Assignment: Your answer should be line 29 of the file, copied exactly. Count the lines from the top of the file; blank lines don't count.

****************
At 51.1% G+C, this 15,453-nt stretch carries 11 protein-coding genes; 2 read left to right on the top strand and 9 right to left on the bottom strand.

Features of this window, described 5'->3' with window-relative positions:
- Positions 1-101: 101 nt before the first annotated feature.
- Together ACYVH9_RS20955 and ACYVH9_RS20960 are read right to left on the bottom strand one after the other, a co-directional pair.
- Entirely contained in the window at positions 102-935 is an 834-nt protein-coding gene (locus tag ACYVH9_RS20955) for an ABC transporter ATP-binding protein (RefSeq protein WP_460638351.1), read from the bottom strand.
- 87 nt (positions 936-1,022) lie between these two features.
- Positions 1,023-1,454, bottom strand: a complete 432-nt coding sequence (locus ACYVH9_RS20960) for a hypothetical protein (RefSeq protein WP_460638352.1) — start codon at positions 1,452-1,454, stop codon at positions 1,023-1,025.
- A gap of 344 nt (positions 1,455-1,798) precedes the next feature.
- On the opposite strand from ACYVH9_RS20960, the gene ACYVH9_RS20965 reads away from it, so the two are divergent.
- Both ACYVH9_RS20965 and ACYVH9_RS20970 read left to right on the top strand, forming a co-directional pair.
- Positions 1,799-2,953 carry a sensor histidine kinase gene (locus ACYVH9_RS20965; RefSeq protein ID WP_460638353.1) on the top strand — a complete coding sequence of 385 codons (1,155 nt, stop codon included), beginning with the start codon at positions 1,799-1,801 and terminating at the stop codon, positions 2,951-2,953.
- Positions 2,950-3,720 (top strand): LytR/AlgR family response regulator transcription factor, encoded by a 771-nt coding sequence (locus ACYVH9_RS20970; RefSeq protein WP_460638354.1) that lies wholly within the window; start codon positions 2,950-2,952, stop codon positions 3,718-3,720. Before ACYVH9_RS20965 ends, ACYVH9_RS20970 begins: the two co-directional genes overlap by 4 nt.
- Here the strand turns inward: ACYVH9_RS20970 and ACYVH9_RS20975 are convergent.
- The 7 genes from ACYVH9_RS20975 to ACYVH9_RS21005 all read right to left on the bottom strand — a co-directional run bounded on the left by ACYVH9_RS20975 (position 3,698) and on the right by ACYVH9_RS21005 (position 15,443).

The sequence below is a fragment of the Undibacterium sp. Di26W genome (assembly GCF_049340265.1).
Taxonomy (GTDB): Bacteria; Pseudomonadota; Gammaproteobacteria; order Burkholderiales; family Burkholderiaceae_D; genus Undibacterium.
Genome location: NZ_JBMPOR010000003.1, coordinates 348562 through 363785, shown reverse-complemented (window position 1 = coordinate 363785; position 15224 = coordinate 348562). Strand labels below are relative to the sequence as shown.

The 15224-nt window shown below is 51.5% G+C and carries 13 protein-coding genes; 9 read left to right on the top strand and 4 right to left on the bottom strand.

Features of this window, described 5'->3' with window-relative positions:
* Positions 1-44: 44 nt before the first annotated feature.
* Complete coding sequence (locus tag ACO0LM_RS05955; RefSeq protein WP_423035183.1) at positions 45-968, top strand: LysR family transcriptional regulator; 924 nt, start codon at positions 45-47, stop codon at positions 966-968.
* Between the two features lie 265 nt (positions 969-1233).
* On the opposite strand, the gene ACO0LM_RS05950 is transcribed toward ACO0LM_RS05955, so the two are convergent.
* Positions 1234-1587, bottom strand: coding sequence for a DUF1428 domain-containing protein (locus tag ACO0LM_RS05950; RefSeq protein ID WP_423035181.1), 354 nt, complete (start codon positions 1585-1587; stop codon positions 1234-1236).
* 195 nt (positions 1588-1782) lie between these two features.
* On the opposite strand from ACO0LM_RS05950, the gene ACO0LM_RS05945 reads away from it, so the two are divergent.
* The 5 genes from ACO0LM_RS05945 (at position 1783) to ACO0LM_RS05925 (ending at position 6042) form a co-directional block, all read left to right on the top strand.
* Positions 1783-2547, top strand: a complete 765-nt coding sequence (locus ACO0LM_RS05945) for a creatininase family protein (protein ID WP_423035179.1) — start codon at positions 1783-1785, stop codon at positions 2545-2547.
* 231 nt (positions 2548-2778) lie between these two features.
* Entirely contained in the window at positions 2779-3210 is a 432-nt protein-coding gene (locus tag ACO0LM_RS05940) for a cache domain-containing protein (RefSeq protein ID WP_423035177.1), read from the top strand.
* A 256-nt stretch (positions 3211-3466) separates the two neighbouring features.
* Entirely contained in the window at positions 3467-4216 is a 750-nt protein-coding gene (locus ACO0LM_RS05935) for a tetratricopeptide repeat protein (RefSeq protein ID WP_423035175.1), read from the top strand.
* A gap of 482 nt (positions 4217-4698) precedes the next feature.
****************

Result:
* 231 nt (positions 2548-2778) lie between these two features.